The Politics of Fear and the Infantilisation of Singaporeans

September 19, 2008

According to sociology professor Frank Furedi, the events on 11 September 2001 were the catalyst for the politics of fear. In his book The Politics of Fear: Beyond Left and Right, Furedi argues that fear today is a free agent that can attach itself to a variety of phenomena.

You can create fear from any issue and sell it to the public who will then accept authority and structural imposition unquestioningly. One example is the fear of terrorism. We no longer simply worry about the risk posed by a nuclear power station; we also fear it may turn into a terrorist target.

Here in Singapore the politics of fear has been going on for a long time. Historical events like the 1964 racial riots are revived by the PAP government whenever it becomes uncomfortable with the direction public debate is heading. More recent examples show that the politics of fear is alive and well.

#1: The unhappiness of Sembawang residents over the proposal to built dormitories for foreign workers led to a well publicised debate. Residents felt their security and ambience would be compromised, while others accused them of snobbery. Whatever the case, this matter was a municipal issue, not a national one. It was an issue between residents and their MPs. However, we have our Minister for National Development Mah Bow Tan warning that the dispute might lead to a weakening of social cohesion.

#2: Last year the Workers’ Party applied for a permit to cycle down East Coast Park. The permit was turned down on the basis that it could potentially lead to a debate between opposition members and the public which, in turn, could result in trouble! (see post below)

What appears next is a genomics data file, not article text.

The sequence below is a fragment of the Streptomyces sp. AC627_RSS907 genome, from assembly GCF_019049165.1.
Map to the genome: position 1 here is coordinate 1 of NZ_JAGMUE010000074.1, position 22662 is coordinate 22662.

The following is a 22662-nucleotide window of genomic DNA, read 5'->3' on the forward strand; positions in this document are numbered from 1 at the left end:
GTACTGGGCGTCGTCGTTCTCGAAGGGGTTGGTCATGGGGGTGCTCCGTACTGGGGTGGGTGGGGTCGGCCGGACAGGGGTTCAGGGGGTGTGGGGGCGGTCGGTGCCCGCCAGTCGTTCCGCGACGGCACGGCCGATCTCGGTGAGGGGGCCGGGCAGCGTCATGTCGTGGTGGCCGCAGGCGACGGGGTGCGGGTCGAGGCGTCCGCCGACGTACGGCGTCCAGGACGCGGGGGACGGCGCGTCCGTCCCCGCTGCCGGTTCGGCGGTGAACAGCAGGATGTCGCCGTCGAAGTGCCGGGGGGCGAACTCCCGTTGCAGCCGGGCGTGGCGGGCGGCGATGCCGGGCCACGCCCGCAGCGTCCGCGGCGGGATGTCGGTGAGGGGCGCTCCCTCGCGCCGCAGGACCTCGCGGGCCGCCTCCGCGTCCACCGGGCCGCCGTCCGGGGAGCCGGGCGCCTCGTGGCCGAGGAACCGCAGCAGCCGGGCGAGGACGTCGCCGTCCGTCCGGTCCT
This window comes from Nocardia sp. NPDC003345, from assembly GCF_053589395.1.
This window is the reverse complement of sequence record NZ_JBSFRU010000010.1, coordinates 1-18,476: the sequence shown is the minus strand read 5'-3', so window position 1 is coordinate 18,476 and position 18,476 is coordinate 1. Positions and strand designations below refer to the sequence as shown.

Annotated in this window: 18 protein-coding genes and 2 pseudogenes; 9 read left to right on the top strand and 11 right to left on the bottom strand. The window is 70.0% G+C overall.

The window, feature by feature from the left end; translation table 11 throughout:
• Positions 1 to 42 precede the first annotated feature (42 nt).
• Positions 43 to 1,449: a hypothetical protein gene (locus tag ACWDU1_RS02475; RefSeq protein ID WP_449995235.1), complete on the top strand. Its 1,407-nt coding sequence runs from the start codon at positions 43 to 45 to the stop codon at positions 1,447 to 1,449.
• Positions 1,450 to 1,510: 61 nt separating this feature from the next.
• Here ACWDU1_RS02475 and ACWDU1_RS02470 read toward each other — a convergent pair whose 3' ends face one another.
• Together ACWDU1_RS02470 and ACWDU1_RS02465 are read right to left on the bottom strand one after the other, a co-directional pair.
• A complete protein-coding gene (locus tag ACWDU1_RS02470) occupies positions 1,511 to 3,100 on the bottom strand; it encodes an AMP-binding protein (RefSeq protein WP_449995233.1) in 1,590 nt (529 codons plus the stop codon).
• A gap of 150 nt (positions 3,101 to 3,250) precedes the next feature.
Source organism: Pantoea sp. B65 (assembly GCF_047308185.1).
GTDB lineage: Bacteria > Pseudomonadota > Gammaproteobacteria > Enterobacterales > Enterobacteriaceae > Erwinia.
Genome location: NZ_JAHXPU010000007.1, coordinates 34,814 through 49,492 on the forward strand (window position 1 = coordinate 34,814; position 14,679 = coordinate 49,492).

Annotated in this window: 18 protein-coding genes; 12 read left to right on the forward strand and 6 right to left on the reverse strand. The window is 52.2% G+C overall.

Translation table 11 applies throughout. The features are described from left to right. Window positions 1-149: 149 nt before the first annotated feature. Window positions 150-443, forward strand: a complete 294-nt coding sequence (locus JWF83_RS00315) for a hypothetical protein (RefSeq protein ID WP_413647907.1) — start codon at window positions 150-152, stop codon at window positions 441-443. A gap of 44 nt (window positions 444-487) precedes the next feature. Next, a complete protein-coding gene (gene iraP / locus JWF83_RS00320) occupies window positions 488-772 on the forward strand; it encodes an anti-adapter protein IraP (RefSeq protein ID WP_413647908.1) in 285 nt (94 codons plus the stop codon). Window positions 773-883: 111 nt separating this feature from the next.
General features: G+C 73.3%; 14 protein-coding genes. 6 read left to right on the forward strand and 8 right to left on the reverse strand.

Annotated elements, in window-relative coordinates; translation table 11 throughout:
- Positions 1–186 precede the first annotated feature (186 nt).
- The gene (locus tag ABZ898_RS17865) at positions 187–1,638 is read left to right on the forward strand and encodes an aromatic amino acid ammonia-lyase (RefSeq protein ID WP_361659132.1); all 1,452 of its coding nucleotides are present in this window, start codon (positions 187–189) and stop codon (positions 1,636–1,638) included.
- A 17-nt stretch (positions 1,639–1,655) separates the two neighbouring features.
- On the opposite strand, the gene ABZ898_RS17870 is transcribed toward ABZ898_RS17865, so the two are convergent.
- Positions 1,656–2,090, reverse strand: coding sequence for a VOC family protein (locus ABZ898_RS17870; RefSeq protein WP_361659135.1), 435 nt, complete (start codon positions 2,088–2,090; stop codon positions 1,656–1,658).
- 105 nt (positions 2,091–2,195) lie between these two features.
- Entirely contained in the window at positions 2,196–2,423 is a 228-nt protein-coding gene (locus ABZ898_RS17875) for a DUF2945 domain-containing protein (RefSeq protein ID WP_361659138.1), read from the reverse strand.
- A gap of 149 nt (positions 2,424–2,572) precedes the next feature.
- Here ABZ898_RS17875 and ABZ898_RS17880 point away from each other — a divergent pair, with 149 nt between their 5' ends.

#3:  An application to speak on the Tamil language at Speakers Corner was denied because it was potentially race-sensitive. (see post below).

A longer list of examples could be cited but the point is made. In all three cases, the worse-case scenario is thought up by the government and presented as an impending possibility. The strategy is clear – look at any issue, imagine how it could be manipulated for the worst possible effect and then present it as argument for denying permission. The politics of fear is an easy and convenient game to play.

However, as Furedi warns us, the consequences of playing up the politics of fear is the infantilisation of the public. Vulnerability and weakness are crucial prerequisites for nurturing fear. The politics of fear does not work on thinking adults who are critical and independent minded. They only work on people who need to be led, who need to be told what to do, who need to be warned, guided and directed. People who are infants. As Furedi writes:

 Cultivating the vulnerability in people is the main accomplishment of the politics of fear. Governments now treat citizens as vulnerable subjects who need to be treated as individuals and who tend not to know what is in their best interest. As a result policy makers have shifted their attention from the public to the private sphere.     

The nanny state needs infants. Its entire raison d’etre depends on people who cannot or will not think for themselves. Through a variety of techniques like media manipulation, socio-cultural campaigns to have babies, to get married, to speak Mandarin, to speak good English, to be kind, to clear your trays etcetera, Singaporeans are told that they are still infants and must thus be told what to do.





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